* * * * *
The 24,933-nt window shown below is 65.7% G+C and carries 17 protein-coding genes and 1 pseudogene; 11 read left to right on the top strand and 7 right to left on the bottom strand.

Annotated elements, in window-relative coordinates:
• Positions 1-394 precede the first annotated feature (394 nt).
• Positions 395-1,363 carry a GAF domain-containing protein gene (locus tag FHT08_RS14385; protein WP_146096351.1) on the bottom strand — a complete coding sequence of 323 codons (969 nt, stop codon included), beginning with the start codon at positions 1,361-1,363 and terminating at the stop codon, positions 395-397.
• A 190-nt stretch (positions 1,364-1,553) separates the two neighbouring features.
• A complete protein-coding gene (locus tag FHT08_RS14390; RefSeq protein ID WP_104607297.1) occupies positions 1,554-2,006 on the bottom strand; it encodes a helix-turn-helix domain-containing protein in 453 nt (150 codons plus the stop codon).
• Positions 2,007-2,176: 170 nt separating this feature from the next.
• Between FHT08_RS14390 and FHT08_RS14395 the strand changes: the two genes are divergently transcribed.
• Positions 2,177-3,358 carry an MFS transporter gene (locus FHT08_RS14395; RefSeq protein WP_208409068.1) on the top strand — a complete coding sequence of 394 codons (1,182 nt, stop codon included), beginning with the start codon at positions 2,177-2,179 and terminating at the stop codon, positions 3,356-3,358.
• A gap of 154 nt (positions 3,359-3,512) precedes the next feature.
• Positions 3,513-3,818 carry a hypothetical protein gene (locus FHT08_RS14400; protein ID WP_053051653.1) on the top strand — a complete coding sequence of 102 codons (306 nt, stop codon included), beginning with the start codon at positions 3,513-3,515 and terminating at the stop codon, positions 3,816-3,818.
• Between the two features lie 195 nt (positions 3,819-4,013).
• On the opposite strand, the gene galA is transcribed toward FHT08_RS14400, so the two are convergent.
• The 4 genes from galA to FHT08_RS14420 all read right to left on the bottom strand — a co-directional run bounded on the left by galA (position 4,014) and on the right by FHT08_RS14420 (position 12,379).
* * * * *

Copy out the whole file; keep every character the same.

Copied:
The 24,933-nt window shown below is 65.7% G+C and carries 17 protein-coding genes and 1 pseudogene; 11 read left to right on the top strand and 7 right to left on the bottom strand.

Annotated elements, in window-relative coordinates:
• Positions 1-394 precede the first annotated feature (394 nt).
• Positions 395-1,363 carry a GAF domain-containing protein gene (locus tag FHT08_RS14385; protein WP_146096351.1) on the bottom strand — a complete coding sequence of 323 codons (969 nt, stop codon included), beginning with the start codon at positions 1,361-1,363 and terminating at the stop codon, positions 395-397.
• A 190-nt stretch (positions 1,364-1,553) separates the two neighbouring features.
• A complete protein-coding gene (locus tag FHT08_RS14390; RefSeq protein ID WP_104607297.1) occupies positions 1,554-2,006 on the bottom strand; it encodes a helix-turn-helix domain-containing protein in 453 nt (150 codons plus the stop codon).
• Positions 2,007-2,176: 170 nt separating this feature from the next.
• Between FHT08_RS14390 and FHT08_RS14395 the strand changes: the two genes are divergently transcribed.
• Positions 2,177-3,358 carry an MFS transporter gene (locus FHT08_RS14395; RefSeq protein WP_208409068.1) on the top strand — a complete coding sequence of 394 codons (1,182 nt, stop codon included), beginning with the start codon at positions 2,177-2,179 and terminating at the stop codon, positions 3,356-3,358.
• A gap of 154 nt (positions 3,359-3,512) precedes the next feature.
• Positions 3,513-3,818 carry a hypothetical protein gene (locus FHT08_RS14400; protein ID WP_053051653.1) on the top strand — a complete coding sequence of 102 codons (306 nt, stop codon included), beginning with the start codon at positions 3,513-3,515 and terminating at the stop codon, positions 3,816-3,818.
• Between the two features lie 195 nt (positions 3,819-4,013).
• On the opposite strand, the gene galA is transcribed toward FHT08_RS14400, so the two are convergent.
• The 4 genes from galA to FHT08_RS14420 all read right to left on the bottom strand — a co-directional run bounded on the left by galA (position 4,014) and on the right by FHT08_RS14420 (position 12,379).